Anne Stewart is the founder of poetry p f and her ‘day job’ is providing technical services to poets and poetry organisations on a freelance basis.
She created and runs the Second Light Network website, is Administrator for the network, and was co-editor with Dilys Wood of ARTEMISpoetry (Second Light Publications) Issues 1 to 4. She assists at the Enitharmon Press/Enitharmon Editions publishing house (London), is the Kent North West Stanza Rep for the UK’s Poetry Society, Vice President of the Shortlands Poetry Circle, a poetry appreciation group founded in 1911, and UK Language Consultant for the online ‘Translation Café’ (English/Romanian) run by Prof Dr Lidia Vianu in Bucharest.
In 2003, she was awarded an MA (Dist.) in Creative Writing by Sheffield Hallam University (tutors Sean O’Brien and EA Markham) and was selected in 2005 as one of the graduate poets in the Ten Hallam Poets anthology (Mews Press, eds. Sean O’Brien, Steven Earnshaw and EA Markham). The anthology attracted high praise from top-calibre poets, Don Paterson, Julia Darling and Helen Dunmore. In 2008, she won the Bridport Prize for her sonnet, ‘Still Water, Orange, Apple, Tea’.
Her first collection, The Janus Hour, was published by Oversteps Books in 2010.
Take my Hand
I’ll take you to an island, any
Greek island town with winding
uphill paths, and as we reach
the highest, steepest bend,
steady yourself. Catch your breath
and turn, be careful of your footing, the stones
are loosening in the crumbling earth,
and there it is:
the line of trees,
the simple line of trees
I want to show you.
So small, so far, you hardly know
what shape they are, though these nearby
amongst those terraces perhaps you recognise
as olives? The green of these is soft,
exquisite to the touch and eye, if eyes
could feel the things they see.
I holiday much less these days.
But that isn’t what I miss you for,
those little Englands, lazy Autumn evenings
in the Spanish islands.
You never could have tried these paths
― never would have chosen to ―
left tired by all your own old steepnesses;
but the far trees, see, before the dark light falls,
how they glisten like sapphires
setting off the world.
I wish … That is …
I just wanted to show you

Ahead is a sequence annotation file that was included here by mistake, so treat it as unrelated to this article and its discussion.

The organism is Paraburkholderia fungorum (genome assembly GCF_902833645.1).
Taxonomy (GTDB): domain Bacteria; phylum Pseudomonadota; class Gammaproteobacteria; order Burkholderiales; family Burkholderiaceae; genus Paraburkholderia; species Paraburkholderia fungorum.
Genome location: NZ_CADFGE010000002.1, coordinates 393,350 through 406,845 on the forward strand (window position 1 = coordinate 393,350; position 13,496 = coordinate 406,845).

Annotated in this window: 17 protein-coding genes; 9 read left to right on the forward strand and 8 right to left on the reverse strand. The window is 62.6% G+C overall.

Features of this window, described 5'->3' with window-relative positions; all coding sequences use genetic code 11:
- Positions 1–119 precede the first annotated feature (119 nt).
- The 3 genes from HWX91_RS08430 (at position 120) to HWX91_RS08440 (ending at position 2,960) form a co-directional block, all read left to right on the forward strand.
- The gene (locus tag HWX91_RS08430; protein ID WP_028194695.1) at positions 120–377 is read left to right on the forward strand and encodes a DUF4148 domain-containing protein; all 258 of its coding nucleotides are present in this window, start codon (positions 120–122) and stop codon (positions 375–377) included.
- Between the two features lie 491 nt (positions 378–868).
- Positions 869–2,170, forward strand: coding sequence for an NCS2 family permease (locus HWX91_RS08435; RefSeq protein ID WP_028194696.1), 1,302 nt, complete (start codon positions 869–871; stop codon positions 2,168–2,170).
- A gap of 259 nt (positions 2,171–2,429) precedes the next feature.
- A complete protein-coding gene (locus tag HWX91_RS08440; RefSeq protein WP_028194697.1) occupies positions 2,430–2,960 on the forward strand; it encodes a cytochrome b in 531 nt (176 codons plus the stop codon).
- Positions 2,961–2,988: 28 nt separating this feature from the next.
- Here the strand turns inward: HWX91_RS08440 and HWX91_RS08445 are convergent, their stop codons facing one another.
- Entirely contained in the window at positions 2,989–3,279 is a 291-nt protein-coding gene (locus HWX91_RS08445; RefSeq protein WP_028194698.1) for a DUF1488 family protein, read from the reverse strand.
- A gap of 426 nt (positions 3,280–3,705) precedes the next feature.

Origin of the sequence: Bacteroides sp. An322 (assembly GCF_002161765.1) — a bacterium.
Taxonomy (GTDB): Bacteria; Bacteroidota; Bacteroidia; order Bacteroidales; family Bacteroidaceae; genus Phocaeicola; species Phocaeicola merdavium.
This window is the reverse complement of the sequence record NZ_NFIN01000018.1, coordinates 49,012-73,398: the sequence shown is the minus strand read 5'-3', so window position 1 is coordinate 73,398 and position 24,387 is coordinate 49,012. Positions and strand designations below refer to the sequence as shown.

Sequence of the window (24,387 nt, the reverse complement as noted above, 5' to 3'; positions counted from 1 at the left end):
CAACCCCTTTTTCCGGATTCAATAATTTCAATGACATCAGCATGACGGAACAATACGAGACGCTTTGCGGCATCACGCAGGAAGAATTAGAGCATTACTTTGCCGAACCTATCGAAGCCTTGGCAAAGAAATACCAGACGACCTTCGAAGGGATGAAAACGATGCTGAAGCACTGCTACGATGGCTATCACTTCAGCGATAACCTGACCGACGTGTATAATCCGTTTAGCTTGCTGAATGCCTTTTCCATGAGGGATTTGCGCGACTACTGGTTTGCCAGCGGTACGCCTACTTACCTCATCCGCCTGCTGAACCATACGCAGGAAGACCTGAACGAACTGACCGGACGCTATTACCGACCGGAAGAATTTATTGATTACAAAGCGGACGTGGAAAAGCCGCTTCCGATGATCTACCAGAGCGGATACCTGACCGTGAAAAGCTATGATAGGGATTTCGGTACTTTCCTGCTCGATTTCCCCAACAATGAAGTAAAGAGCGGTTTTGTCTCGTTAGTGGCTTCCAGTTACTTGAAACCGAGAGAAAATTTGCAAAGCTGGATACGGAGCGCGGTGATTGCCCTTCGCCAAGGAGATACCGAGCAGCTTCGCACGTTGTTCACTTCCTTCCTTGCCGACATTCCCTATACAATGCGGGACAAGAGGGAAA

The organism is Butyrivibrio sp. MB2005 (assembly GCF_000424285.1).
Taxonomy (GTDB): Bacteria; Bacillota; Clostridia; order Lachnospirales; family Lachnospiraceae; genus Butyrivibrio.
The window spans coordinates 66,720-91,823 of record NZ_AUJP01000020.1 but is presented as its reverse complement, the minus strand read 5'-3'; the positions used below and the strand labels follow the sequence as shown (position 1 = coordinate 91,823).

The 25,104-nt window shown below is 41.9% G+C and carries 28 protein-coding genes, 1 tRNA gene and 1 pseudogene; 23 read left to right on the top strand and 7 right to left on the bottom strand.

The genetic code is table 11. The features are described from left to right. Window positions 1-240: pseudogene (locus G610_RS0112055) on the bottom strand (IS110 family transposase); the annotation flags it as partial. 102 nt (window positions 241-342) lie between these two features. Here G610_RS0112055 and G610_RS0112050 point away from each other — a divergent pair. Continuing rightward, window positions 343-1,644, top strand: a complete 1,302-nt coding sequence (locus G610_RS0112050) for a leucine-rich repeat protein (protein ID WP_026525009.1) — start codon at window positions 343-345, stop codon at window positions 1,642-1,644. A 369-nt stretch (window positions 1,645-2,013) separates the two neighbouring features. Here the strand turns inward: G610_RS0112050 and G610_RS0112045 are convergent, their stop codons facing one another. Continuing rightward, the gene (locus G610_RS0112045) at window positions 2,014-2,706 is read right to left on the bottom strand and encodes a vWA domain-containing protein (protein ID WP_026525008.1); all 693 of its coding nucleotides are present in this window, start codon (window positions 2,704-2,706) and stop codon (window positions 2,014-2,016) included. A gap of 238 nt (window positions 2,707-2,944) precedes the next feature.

Young Girl Waking
He was the sort of man she might
have loved she thought after another night
conveyored into bed
with the careless threat
of a man-less night by a dreamless man
seeking refuge in that dead place of her own;
that dark not used to choice or given to refusing
but beginning to wonder if such a losing
would be so bad a thing.
Cold enough for out on a limb
You are the kind of man she told him,
and he listened, and was never seen again.
First published in Ten Hallam Poets (Mews Press, 2005).
One day, when my breasts were still thinking about it,
and I woke my older sister in the morning,
I asked her but where do you put them at night?
She told me Don’t worry. They sort themselves out.
I imagined them ducking her upper arms as she tossed and turned
and, when she rolled over, levering themselves out from
under her sides.
Soon I was carrying mine behind a shield, I thought,
of folded arms,
turning their whispers into a shout.
What exciting lives they’ve led!
Hers have four children between them. Her twin
has four daughters and they have six children between them.
So many breasts and kisses! Such kisses.
All the love, and the years flown and I still don’t know …
How they keep safe? Where they go?
First published in The Interpreter’s House, Issue 34 (2007).
from The Janus Hour (Oversteps Books, 2010),
Cover Image: ‘Opening’ by Martin Parker (Silbercow)
Author Photo: from original by Elena Nistor (Bucharest)
Order The Janus Hour.
Visit Anne’s website.